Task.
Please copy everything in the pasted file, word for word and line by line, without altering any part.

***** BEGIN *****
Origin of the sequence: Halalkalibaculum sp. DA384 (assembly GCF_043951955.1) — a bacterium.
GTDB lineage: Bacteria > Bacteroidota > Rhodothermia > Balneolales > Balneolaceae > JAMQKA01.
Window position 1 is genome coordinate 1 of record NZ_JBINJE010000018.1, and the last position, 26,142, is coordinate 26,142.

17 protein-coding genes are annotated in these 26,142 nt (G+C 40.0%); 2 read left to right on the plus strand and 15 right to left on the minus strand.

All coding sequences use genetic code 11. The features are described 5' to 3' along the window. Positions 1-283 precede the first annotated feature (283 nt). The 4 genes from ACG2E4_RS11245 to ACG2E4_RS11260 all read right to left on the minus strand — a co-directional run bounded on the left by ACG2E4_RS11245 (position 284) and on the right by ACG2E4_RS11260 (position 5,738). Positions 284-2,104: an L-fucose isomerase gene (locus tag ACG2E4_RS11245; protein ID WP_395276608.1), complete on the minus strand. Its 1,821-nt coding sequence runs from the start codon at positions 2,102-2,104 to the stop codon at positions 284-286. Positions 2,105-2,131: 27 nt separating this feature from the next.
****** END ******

Origin of the sequence: Halalkalibaculum sp. DA384 (assembly GCF_043951955.1) — a bacterium.
GTDB lineage: Bacteria > Bacteroidota > Rhodothermia > Balneolales > Balneolaceae > JAMQKA01.
Window position 1 is genome coordinate 1 of record NZ_JBINJE010000018.1, and the last position, 26,142, is coordinate 26,142.

17 protein-coding genes are annotated in these 26,142 nt (G+C 40.0%); 2 read left to right on the plus strand and 15 right to left on the minus strand.

All coding sequences use genetic code 11. The features are described 5' to 3' along the window. Positions 1-283 precede the first annotated feature (283 nt). The 4 genes from ACG2E4_RS11245 to ACG2E4_RS11260 all read right to left on the minus strand — a co-directional run bounded on the left by ACG2E4_RS11245 (position 284) and on the right by ACG2E4_RS11260 (position 5,738). Positions 284-2,104: an L-fucose isomerase gene (locus tag ACG2E4_RS11245; protein ID WP_395276608.1), complete on the minus strand. Its 1,821-nt coding sequence runs from the start codon at positions 2,102-2,104 to the stop codon at positions 284-286. Positions 2,105-2,131: 27 nt separating this feature from the next.